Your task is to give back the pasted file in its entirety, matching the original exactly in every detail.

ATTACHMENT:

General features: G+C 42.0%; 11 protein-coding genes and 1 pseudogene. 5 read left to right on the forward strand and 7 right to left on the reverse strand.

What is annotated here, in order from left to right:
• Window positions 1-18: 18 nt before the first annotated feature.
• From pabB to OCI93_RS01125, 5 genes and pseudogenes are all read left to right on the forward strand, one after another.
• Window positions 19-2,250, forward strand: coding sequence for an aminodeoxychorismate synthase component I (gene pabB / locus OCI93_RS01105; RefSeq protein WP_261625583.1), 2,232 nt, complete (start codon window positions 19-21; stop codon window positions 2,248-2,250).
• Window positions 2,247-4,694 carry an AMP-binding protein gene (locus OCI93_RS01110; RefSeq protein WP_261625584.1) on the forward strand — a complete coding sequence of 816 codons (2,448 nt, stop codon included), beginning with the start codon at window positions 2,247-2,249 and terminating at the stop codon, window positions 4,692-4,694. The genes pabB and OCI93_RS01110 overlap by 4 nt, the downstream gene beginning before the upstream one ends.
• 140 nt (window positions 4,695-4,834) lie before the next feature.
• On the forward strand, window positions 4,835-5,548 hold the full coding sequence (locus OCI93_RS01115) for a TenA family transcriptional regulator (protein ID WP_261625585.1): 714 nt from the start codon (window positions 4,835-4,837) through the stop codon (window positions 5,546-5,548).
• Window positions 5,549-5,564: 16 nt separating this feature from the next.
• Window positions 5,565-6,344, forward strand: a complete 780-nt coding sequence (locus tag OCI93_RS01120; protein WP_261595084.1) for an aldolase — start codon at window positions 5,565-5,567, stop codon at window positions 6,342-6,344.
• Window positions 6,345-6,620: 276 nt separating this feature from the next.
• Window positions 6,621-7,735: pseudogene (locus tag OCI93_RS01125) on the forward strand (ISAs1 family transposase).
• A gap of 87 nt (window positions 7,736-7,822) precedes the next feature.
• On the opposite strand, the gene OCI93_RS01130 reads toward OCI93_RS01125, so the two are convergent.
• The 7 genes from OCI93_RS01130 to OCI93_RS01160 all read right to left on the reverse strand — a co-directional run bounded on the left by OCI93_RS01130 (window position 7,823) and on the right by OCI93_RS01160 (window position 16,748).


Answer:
General features: G+C 42.0%; 11 protein-coding genes and 1 pseudogene. 5 read left to right on the forward strand and 7 right to left on the reverse strand.

What is annotated here, in order from left to right:
• Window positions 1-18: 18 nt before the first annotated feature.
• From pabB to OCI93_RS01125, 5 genes and pseudogenes are all read left to right on the forward strand, one after another.
• Window positions 19-2,250, forward strand: coding sequence for an aminodeoxychorismate synthase component I (gene pabB / locus OCI93_RS01105; RefSeq protein WP_261625583.1), 2,232 nt, complete (start codon window positions 19-21; stop codon window positions 2,248-2,250).
• Window positions 2,247-4,694 carry an AMP-binding protein gene (locus OCI93_RS01110; RefSeq protein WP_261625584.1) on the forward strand — a complete coding sequence of 816 codons (2,448 nt, stop codon included), beginning with the start codon at window positions 2,247-2,249 and terminating at the stop codon, window positions 4,692-4,694. The genes pabB and OCI93_RS01110 overlap by 4 nt, the downstream gene beginning before the upstream one ends.
• 140 nt (window positions 4,695-4,834) lie before the next feature.
• On the forward strand, window positions 4,835-5,548 hold the full coding sequence (locus OCI93_RS01115) for a TenA family transcriptional regulator (protein ID WP_261625585.1): 714 nt from the start codon (window positions 4,835-4,837) through the stop codon (window positions 5,546-5,548).
• Window positions 5,549-5,564: 16 nt separating this feature from the next.
• Window positions 5,565-6,344, forward strand: a complete 780-nt coding sequence (locus tag OCI93_RS01120; protein WP_261595084.1) for an aldolase — start codon at window positions 5,565-5,567, stop codon at window positions 6,342-6,344.
• Window positions 6,345-6,620: 276 nt separating this feature from the next.
• Window positions 6,621-7,735: pseudogene (locus tag OCI93_RS01125) on the forward strand (ISAs1 family transposase).
• A gap of 87 nt (window positions 7,736-7,822) precedes the next feature.
• On the opposite strand, the gene OCI93_RS01130 reads toward OCI93_RS01125, so the two are convergent.
• The 7 genes from OCI93_RS01130 to OCI93_RS01160 all read right to left on the reverse strand — a co-directional run bounded on the left by OCI93_RS01130 (window position 7,823) and on the right by OCI93_RS01160 (window position 16,748).